Of all the options, it does look like HCSB is the best direction. I had served congregations that tested the NET 1988, 1990, and 1992 (predecessor of GW) and offered many suggestions which were accepted.

    I was called to a new congregation two years ago. The unchurched population is 98%, which means no church affiliation and in most cases no history of the Bible, doctrine, or church history. Communicating in a clear and faithful way has been critical in this context.

    While NIV 1984 was used when I came, it was soon to disappear from use. So I looked at four options: ESV, NIV 2011, HCSB, and GW. Ultimately I eliminated ESV and NIV 2011 for the same reasons you offered. We have alternated by month/quarter between HCSB and GW. Although GW is the best oral translation, the translation of δίκαιος/δικαιοσύνη (“God’s approval”) left something to be desired. But I have spent quite some time evaluating HCSB in the last two years. The two areas of concern: 1) Inconsistent translation of the tetragrammaton—either go fully with it, or return to LORD, 2) concerns about how some passages become Law oriented that don’t seem consistent with the original language texts.

    Pastor Rich Shields, AALC
    President, American Lutheran Theological Seminary

  5. Johnold, you wrote that church fellowship would not be implied if we work with others (LCMS, etc.) on a translation project. What are your reasons for saying that?

  6. Good summary. You seem to have also written my bio on this, except for one thing. I serve a congregation that has been using NKJV for 20 years, and despite its name, it is not as clunky as ESV. It even has such delights as “He was delivered over to death because of our sins, and raised to life because of our justification.”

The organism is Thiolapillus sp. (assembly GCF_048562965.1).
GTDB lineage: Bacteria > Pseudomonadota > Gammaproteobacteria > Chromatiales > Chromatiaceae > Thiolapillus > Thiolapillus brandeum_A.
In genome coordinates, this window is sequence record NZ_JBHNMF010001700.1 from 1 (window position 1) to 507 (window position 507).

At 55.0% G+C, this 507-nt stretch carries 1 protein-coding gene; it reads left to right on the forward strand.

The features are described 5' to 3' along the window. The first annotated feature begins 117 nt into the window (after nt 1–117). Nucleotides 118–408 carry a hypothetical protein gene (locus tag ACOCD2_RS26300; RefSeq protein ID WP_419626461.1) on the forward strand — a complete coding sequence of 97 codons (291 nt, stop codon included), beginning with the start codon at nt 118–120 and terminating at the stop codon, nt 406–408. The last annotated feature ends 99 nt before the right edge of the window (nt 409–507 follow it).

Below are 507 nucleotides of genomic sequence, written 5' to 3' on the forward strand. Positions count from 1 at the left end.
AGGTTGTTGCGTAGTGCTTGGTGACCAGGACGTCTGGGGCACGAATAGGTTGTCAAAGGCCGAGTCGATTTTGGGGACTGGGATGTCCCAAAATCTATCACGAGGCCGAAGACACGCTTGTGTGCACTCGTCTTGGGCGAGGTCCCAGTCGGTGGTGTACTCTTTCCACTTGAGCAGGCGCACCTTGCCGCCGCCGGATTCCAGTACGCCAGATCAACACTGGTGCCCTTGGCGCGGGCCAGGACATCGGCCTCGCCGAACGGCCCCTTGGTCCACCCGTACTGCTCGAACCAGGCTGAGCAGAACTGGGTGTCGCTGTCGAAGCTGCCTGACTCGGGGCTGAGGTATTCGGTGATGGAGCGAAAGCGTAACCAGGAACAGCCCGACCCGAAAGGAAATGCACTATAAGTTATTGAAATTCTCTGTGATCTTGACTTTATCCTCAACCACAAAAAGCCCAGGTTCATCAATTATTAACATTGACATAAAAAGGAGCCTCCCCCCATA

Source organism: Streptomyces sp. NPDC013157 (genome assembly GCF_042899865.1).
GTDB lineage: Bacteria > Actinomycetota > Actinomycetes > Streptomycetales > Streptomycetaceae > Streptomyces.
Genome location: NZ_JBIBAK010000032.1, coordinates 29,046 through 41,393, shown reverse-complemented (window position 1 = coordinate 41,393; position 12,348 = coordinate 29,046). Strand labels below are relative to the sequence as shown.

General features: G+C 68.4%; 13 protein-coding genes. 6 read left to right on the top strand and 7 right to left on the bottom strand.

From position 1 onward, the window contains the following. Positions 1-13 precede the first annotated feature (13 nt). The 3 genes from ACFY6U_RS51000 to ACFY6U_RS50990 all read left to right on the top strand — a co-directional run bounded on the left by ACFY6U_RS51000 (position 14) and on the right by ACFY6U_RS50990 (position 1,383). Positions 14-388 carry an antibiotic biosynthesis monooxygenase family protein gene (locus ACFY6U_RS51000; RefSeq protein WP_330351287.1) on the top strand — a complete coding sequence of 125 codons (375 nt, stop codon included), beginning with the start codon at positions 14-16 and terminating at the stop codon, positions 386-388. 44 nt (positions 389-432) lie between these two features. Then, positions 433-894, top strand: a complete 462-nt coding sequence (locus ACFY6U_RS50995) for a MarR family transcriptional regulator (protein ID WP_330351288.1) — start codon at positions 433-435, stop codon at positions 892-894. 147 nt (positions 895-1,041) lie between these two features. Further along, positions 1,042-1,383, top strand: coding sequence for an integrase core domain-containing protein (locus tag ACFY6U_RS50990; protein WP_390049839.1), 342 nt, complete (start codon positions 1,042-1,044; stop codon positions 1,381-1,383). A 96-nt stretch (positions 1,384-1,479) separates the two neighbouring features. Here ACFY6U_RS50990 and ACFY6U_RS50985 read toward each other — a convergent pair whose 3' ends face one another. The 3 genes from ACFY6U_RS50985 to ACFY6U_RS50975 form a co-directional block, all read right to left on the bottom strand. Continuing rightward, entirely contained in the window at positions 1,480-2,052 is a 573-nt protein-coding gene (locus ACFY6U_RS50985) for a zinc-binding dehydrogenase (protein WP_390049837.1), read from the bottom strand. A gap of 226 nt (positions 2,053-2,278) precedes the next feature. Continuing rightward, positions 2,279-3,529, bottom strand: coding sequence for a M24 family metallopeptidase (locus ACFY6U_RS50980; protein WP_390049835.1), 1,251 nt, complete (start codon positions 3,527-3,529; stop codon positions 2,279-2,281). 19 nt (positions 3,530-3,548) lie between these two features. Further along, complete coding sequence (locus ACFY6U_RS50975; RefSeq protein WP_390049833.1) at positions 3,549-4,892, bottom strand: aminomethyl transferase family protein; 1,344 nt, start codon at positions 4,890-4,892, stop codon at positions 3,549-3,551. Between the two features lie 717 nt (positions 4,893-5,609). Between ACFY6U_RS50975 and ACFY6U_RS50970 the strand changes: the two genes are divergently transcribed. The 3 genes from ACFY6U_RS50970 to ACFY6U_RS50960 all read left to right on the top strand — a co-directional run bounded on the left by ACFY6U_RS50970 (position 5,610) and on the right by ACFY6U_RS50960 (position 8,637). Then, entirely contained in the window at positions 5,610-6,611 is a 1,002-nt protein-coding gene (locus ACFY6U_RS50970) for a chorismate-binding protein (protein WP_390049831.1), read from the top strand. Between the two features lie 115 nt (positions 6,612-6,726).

Personally, I’m wishing we could buy and sell NKJV/HCSB parallel Bibles. But I am hopeful about the CSB ’18 revision and our potential involvement.

  7. A quick reply to Pastor Kurtzahn: I said that as a brief passing comment to alleviate any concerns someone might have about such a joint project. I don’t see studying and analyzing God’s Word together as a fellowship issue whether it happens at the local community level (evangelism) or a scholarly level (free conferences, translation projects). I guess you could say I was anticipating and subtly responding to a possible objection that I could imagine someone raising. But I did not add that because I sensed that such objections were present; I don’t. Thanks for your question.

  8. Playing devil’s advocate here, I’m not trying to give you a hard time … If a WELS professor and someone else from a different church body in which we’re not in fellowship have a disagreement in the exegesis and translation of a verse, and the non-WELS participant insists his position is the correct one, could that not be an issue when it comes to fellowship?

  9. We wouldn’t have to endorse every translation of every verse even if our own men — or people, NIV11 🙂 — are involved. In fact, we could explain, in some kind of appropriate venue or publication, where we didn’t get the votes to translate a verse in a particular way and why we disagree with the majority’s position. I see this as professional theological discussion where we try to positively influence the final product (different than but in the same category as Nass’s suggestion to influence CBT’s), not a public statement that we are united in doctrine or, in this case, exegetical conclusions. I’m not sure if I’m getting at your point or not, but I hope that makes sense. I do sense that you are not trying to give me a hard time, and I appreciate that!

  10. Agreed. Thanks so much.

  11. Talks with LCMS: Missouri still has many solid doctrinal statements and fine, orthodox pastors, but the single biggest issue with them is their apparent tolerance for false teachings and false teachers. So will our talks focus on this, or will there simply be the more polite but less productive academic discussions?